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Letter from Jerusalem by a Comboni Sister

Beyond the wall and among people

 Di là dal muro e tra gli uomini  DCM-006
01 June 2024

I was glad when they said to me,
“Let us go to the house of the Lord!”
Our feet have been standing
within your gates, O Jerusalem!
Pray for the peace of Jerusalem!
“May they prosper who love you!
Peace be within your walls,
and security within your towers!”
For my brethren and companions’ sake
 I will say, “Peace be within you!”

 (Psalm 122)

To travel to Jerusalem during the longest war of the last sixty years was certainly not an easy choice, nor was it a choice understood by many of my friends. Yet, even though I arrived in November 2023, I am still here, months later, looking and trying to understand where I have truly landed.

Actually, since my arrival, everyday life in Jerusalem has seemed almost untouched by the reality of the violence unfolding less than 100 kilometers away. I myself started an Arabic course (which I hope will be followed by a course in modern Hebrew), I move through the empty alleyways of the Old City, I can stop at the Holy Sepulchre, where there is a deeply silent atmosphere, to meditate because the long lines of noisy pilgrims are absent.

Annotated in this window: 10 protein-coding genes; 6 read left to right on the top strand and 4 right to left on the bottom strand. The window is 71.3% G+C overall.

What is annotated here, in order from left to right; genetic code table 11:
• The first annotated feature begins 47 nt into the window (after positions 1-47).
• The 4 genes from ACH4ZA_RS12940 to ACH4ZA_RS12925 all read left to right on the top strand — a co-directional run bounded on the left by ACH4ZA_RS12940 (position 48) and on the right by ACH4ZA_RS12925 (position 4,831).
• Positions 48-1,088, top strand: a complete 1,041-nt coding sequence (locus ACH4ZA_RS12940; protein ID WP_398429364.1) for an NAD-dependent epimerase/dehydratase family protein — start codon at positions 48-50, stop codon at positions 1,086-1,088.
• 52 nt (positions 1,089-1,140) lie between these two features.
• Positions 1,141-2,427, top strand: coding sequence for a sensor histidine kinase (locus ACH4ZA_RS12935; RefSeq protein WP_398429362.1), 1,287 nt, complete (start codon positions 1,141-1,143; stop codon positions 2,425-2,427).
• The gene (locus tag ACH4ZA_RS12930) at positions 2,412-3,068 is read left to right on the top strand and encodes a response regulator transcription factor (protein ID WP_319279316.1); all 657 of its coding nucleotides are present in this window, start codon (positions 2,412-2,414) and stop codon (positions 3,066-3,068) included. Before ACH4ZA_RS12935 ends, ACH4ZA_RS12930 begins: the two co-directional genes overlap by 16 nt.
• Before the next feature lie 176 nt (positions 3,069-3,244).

Jerusalem is always a particularly fascinating city, but above all extremely complex, where different realities meet (and often clash). One such reality is that of the Old City, where time seems to have stopped, where the stones speak of the time of Christ, where there are still those who are wearing the same clothes from Eastern Europe of the 19th century. This is a reality where coexistence is fragile and always threatened, even among Christians, to the point that everything simply moves according to the “status quo” (as the relationship between the different churches in the use of Christian spaces that should be simply common is called), that is, only according to tradition.